George Brauchler, the 18th Judicial District attorney, belittled Hickenlooper’s declaration as ineffectual and wrong-headed…

One of Hickenlooper’s goals, Brauchler said, jumped out as particularly ridiculous. “We have seen such a lack of leadership over the last 10 years of funding the upkeep and expansion of our roads, when I read about these ‘charging corridors’ for electric cars,” he said and then interrupted himself with laughter. “Our roads are in such disrepair, we’re going to push more and more electric cars onto them? You can actually charge your car now while sitting stuck in traffic along (Highway) 36 or (Interstate)-25.”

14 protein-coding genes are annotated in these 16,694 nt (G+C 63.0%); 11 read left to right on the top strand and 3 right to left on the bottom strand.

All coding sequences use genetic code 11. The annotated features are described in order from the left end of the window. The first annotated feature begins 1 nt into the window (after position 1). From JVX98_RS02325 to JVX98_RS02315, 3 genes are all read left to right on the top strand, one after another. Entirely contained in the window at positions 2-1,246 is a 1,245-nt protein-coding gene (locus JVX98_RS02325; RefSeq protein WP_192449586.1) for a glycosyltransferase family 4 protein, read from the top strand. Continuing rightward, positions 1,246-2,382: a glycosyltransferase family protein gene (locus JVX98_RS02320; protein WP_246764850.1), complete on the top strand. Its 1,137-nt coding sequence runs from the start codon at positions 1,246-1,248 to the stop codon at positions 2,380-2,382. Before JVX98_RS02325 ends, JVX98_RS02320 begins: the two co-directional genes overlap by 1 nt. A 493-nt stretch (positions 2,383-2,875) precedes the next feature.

Polls show that a solid majority of Coloradans are worried about the effects of climate change, so politically this isn’t a position that will gain Republican candidates traction outside a GOP primary. We’re no fans of the state of Colorado roads but we have no idea how you charge an electric vehicle while “sitting in traffic,” so we can’t award George Brauchler any points for accuracy there. As for a “rogue mandate” as Victor Mitchell refers to Hickenlooper’s order, we assume that refers to the states in the Climate Alliance “going rogue” against Trump.

The problem is, in abandoning the Paris Accords, Trump “went rogue” against the entire world.

We know which side we’d want to be on in any election.

The Denver Post is Obsessed with Donna Lynne

Lieutenant Governor Donna Lynne